The study of distinct biogeographic demarcations has played a pivotal role in our understanding processes responsible for patterns of species distributions and, importantly, the role of geologic processes in promoting biotic diversification. Biogeographic barriers such as Wallace's line have been shown to be the result of old geologic processes shaping ancient faunal or floral diversification events. Based on distributions of birds, bats, reptiles, plants, and invertebrates we identify a distinct biogeographic disjunction in Vanuatu, a geologically nascent oceanic archipelago. We discuss mechanisms contributing to this concordant pattern across these disparate taxonomic groups in light of geologic history, ocean currents, vegetation, soil, and bioclimatic data, and propose the name Cheesman's line to indicate the faunal and floral discontinuity between the northern and southern islands of Vanuatu. © 2010 by University of Hawai'i Press.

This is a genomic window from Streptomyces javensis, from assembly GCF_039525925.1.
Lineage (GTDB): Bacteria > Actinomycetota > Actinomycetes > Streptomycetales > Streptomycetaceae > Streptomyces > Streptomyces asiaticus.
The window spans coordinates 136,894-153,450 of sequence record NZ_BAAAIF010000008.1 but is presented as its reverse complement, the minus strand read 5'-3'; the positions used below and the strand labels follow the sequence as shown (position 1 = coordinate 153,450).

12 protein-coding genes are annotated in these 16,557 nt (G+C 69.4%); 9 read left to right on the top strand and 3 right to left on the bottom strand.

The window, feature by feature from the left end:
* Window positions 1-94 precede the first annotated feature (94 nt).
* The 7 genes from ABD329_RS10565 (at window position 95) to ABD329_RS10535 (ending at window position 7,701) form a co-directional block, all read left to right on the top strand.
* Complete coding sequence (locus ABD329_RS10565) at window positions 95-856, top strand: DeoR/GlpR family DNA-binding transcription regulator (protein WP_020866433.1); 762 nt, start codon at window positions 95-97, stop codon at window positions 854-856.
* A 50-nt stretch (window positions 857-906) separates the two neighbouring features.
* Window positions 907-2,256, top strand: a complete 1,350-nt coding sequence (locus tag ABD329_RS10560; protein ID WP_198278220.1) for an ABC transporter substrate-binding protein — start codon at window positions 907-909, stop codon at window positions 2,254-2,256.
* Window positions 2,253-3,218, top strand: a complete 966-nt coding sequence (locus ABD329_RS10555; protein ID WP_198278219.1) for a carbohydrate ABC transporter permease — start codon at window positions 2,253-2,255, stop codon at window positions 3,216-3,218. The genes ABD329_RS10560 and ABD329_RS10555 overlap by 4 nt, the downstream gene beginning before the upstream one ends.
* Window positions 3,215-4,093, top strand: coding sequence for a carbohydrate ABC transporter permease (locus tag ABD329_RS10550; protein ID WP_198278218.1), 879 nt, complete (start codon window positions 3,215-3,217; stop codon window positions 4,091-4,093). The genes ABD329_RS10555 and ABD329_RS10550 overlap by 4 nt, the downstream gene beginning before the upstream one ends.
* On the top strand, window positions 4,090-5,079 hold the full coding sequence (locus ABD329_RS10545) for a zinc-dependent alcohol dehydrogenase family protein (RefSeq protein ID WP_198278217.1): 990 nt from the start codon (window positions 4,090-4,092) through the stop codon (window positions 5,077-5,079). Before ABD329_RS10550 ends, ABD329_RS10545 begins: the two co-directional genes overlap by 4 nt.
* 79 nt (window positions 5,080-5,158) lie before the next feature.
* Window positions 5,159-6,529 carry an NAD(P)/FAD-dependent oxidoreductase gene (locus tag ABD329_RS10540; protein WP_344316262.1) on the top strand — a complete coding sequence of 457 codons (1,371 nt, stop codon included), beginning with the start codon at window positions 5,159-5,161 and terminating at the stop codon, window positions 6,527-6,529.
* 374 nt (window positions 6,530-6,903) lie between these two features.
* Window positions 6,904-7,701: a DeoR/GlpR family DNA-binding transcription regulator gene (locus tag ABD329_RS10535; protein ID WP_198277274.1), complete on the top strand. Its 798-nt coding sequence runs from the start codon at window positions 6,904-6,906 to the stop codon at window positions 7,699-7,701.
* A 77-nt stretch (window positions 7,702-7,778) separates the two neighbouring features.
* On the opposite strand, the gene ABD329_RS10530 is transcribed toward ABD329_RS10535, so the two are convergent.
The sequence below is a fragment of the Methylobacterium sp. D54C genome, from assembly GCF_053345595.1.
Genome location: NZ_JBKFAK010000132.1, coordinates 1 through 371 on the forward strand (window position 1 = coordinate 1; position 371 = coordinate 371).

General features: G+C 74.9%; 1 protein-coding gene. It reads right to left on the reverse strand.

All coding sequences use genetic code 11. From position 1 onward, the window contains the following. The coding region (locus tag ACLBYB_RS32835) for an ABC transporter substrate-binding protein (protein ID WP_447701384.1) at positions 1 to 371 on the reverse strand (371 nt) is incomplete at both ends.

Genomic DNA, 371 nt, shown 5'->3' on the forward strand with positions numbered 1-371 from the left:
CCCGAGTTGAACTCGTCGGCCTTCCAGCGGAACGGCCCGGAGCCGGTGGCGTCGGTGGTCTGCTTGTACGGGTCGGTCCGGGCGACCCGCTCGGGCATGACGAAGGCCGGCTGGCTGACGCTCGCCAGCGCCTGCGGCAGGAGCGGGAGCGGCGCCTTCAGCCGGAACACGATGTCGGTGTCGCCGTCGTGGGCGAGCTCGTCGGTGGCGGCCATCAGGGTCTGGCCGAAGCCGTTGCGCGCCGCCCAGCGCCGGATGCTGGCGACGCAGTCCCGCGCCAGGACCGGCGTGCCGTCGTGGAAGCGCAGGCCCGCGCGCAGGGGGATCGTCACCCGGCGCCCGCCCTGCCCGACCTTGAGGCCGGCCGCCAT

Publication Source (Journal or Book title)
Hamilton, A., Klein, E., & Austin, C. (2010). Biogeographic breaks in vanuatu, A nascent oceanic archipelago. Pacific Science, 64 (2), 149-159. https://doi.org/10.2984/64.2.149